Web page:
Early this year, I came across a study that stated that line-sitting was gradually emerging as a business model. Yes, you read right—people are actually running line-sitting businesses. One such company is the New York-based SOLD, Inc. SOLD is the acronym for “Same Ole Line Dudes”. This company markets itself as “a team of professional line sitters whose primary aim is to reduce your wait for anything”. Whether it is to wait in line for the hottest Broadway ticket, the latest Nike Air Jordans or the fresh iPhones, the guys from SOLD will sit in the line for you. There are even reports that some politicians even hire line-sitters who will sit in certain hearings for these politicians.

The truth is that we could all do with the services of line-sitters at one time or another. Their importance becomes clear when one has to be at more than one place at the same time. Unless they have some serious X-Men level superpowers, customers cannot be at two places at the same time, no matter how much they would have loved to. This is where the line sitter comes in. A line sitter can help out a very busy customer for a small fee. I am aware this is something that many businesses do not even think about—but they should, if you ask me. As customer service becomes more and more complicated, it is no more about the traditional way of providing customer service.

Times have changed—and changed for good. Businesses that intend to make and leave very positive marks and impressions on their customers must go beyond the norm. Those are the businesses I am writing to. Nothing should stop a company from liaising with a line sitting company to offer that very important service to its customers.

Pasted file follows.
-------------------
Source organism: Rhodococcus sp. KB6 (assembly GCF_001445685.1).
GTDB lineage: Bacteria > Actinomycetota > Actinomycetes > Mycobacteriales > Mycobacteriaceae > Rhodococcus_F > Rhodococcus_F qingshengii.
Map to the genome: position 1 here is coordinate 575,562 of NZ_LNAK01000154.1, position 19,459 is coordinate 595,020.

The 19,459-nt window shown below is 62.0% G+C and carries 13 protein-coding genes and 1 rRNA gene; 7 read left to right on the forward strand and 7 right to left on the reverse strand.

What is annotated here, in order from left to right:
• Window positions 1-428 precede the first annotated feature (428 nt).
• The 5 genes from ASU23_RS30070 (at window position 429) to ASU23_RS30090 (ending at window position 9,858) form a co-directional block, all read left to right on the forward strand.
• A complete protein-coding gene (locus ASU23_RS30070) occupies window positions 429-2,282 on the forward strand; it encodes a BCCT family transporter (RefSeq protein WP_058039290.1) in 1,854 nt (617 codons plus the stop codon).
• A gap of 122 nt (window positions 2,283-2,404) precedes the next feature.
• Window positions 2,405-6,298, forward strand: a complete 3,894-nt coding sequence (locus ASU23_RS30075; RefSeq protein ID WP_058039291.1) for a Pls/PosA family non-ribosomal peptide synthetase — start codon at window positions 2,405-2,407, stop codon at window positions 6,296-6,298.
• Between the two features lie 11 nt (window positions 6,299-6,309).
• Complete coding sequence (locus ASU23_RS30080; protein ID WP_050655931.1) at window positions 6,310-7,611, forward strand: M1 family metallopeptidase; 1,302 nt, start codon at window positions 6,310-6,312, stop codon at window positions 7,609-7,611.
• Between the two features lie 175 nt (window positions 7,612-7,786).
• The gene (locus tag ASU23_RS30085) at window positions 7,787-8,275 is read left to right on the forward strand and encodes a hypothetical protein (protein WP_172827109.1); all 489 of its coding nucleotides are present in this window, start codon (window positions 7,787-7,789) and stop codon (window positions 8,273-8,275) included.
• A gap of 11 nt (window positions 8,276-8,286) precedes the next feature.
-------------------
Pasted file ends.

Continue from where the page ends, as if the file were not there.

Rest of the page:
For a second, just picture this. You badly need to get your hair done for a very important occasion. You get in to the hairdresser’s salon but the place is jam-packed. You have to join the queue but you know that doing so will mean missing out on going to try that dress at your seamstress’ place across town. You are so frustrated. You do not know what to do.

What if at that moment, in your moment of despair, the hairdresser tells you that there is someone a phone call away who can come in and sit in the queue for you so that you can go across town to your seamstress’ place. What if the hairdresser told you that the sitting-in-line service would cost you just a little extra? Would you not love it? That will be customer service on a different level.

According to a study published in the February 2018 edition of the Management Science journal, adapting this line-sitting business can really provide a win-win-win for all involved—the business, the customer and the line sitter (or line sitting company). Titled, The Economics of Line-Sitting, the study proved that businesses tend to make more money when they liaise with line-sitting companies because customers, who these businesses would not have normally served, will now have access to the service. Secondly, the line-sitting company makes money as it provides a much-needed service. Finally, the customer gets to be at two places at the same time while paying something small. Win-win-win.